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Boston Celtics: Is Larry Brown the Right Choice to Replace Lawrence Frank?

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Boston Celtics: Is Larry Brown the Right Choice to Replace Lawrence Frank?
Streeter Lecka/Getty Images
A common expression on the mug of potential Celtics assistant coach Larry Brown

With one-year assistant Lawrence Frank off to lead the Detroit Pistons out of their current morass, the Celtics are in the market for a new lead assistant. Last week, Yahoo! Sports NBA maven Adrian Wojnarowski reported that veteran coach/hemmer and hawer Larry Brown has expressed interest in being just that guy.

Brown, 70, who resigned (or was pushed out, depending on your perspective) as coach of the Charlotte Bobcats last December, has coached nine different NBA teams in his career and taken eight of them to the postseason, a league record. When he coached the Los Angeles Clippers in 1992, he had a veteran point guard by the name of Doc Rivers, and their relationship has lasted ever since.

Apparently, Rivers and Brown's discussion regarding an assistant position in Boston dates back to 2007, when Brown was a consultant for the Philadelphia 76ers. Brown ultimately decided to stay on in Philly, leading to the Celtics' hiring of Tom Thibodeau as Doc's top lieutenant, a move that would wind up being a massive boon for the Celts (one championship, another trip to the Finals with Thibs as their de facto defensive coordinator) and Thibodeau (currently the head coach of the Chicago Bulls as well as the reigning NBA Coach of the Year).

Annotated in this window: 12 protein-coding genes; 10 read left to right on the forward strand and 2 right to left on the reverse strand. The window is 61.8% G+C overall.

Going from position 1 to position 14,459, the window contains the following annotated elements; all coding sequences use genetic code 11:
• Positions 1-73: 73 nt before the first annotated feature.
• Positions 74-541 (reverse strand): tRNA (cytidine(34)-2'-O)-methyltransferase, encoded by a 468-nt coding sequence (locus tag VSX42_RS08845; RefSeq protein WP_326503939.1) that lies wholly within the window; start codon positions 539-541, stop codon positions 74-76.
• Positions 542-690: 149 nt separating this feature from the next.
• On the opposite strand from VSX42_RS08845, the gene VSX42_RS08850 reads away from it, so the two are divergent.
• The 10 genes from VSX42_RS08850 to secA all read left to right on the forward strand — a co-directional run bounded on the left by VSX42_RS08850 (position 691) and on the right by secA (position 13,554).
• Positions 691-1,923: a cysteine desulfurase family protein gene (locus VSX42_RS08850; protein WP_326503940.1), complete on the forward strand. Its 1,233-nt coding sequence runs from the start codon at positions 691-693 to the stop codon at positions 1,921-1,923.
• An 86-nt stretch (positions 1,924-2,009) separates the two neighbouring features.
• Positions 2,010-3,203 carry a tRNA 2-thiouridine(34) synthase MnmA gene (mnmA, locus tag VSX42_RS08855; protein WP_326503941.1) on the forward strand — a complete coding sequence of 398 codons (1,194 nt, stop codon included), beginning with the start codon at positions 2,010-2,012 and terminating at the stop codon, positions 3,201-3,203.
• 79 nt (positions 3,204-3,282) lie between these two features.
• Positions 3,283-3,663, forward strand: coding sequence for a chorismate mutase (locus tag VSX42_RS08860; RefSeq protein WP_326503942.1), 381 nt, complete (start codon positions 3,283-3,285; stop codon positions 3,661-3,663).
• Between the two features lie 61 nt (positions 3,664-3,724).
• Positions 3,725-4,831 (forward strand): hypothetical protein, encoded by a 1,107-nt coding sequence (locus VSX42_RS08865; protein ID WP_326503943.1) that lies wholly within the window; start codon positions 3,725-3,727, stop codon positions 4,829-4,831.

If Brown is to come on, Celtics fans had better hope that he does so with the full knowledge that he's here to be Rivers' top assistant and defensive guru, period. Brown is the NBA's version of Hamlet, a wishy-washy narcissist notorious for publicly lamenting everything that pops into his head the moment he feels something in his purview may be amiss.

This past season, for example, after leading the Bobcats to their first-ever postseason appearance in 2010 then seeing his starting point guard Raymond Felton sign elsewhere as a free agent, Brown reportedly gave up on his young team right at the time they needed as much positive reinforcement as possible (at one point he was even quoted as saying that part of him died inside when Felton left, surely what the players on the roster who were still around were dying to hear).

Such selfish behavior has trailed Brown his entire career. His toxic relationship with Stephon Marbury torpedoed his disastrous, one-year tenure with the Knicks. Not even a few months removed from his first and only championship, with Detroit in 2004, the Pistons reportedly felt he was planning his exit strategy for that Knicks job. The only one of his nine jobs that has lasted more than four seasons was with Philly, where, to his credit, he was the only coach to ever get through to Allen Iverson. He is the textbook definition of a self-promoter.

Perhaps with the spotlight turned off him, if he comes to Boston, Brown will simply attend to his responsibilities as assistant coach and not spend all of his time whining or complaining or looking to get out. He's had a ton of success in his career and is perhaps even Hall of Fame-worthy (his career NBA record is 1,098-904). Imagine how much more successful he could have been if he'd been able to just do his job and not be struck with a constant case of wanderlust?

Brown has always been known as a defensive-oriented coach, he commands respect based on his record and he is tight with Rivers. If he is to replace Frank, it could be a solid hire for the Celtics. But that's a very big if.   

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